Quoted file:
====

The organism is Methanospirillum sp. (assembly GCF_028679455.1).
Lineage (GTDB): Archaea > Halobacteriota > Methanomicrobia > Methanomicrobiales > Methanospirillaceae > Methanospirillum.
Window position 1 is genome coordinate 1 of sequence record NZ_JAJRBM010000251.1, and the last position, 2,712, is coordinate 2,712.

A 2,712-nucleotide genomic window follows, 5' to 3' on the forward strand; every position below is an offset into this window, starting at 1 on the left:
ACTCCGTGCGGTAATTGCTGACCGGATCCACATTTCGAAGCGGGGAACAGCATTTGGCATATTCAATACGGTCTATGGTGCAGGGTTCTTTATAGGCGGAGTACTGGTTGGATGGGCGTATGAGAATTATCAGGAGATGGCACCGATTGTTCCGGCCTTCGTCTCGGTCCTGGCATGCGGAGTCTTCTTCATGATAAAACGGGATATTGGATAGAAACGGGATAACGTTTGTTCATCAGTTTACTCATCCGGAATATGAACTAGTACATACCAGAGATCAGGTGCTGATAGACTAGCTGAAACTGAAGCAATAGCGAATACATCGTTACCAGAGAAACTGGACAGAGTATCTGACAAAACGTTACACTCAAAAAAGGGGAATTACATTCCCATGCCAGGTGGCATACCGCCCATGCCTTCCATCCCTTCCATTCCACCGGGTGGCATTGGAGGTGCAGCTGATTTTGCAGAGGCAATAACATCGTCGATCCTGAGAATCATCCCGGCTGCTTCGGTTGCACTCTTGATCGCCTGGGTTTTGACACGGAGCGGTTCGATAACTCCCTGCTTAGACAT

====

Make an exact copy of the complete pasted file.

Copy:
The organism is Methanospirillum sp. (assembly GCF_028679455.1).
Lineage (GTDB): Archaea > Halobacteriota > Methanomicrobia > Methanomicrobiales > Methanospirillaceae > Methanospirillum.
Window position 1 is genome coordinate 1 of sequence record NZ_JAJRBM010000251.1, and the last position, 2,712, is coordinate 2,712.

A 2,712-nucleotide genomic window follows, 5' to 3' on the forward strand; every position below is an offset into this window, starting at 1 on the left:
ACTCCGTGCGGTAATTGCTGACCGGATCCACATTTCGAAGCGGGGAACAGCATTTGGCATATTCAATACGGTCTATGGTGCAGGGTTCTTTATAGGCGGAGTACTGGTTGGATGGGCGTATGAGAATTATCAGGAGATGGCACCGATTGTTCCGGCCTTCGTCTCGGTCCTGGCATGCGGAGTCTTCTTCATGATAAAACGGGATATTGGATAGAAACGGGATAACGTTTGTTCATCAGTTTACTCATCCGGAATATGAACTAGTACATACCAGAGATCAGGTGCTGATAGACTAGCTGAAACTGAAGCAATAGCGAATACATCGTTACCAGAGAAACTGGACAGAGTATCTGACAAAACGTTACACTCAAAAAAGGGGAATTACATTCCCATGCCAGGTGGCATACCGCCCATGCCTTCCATCCCTTCCATTCCACCGGGTGGCATTGGAGGTGCAGCTGATTTTGCAGAGGCAATAACATCGTCGATCCTGAGAATCATCCCGGCTGCTTCGGTTGCACTCTTGATCGCCTGGGTTTTGACACGGAGCGGTTCGATAACTCCCTGCTTAGACAT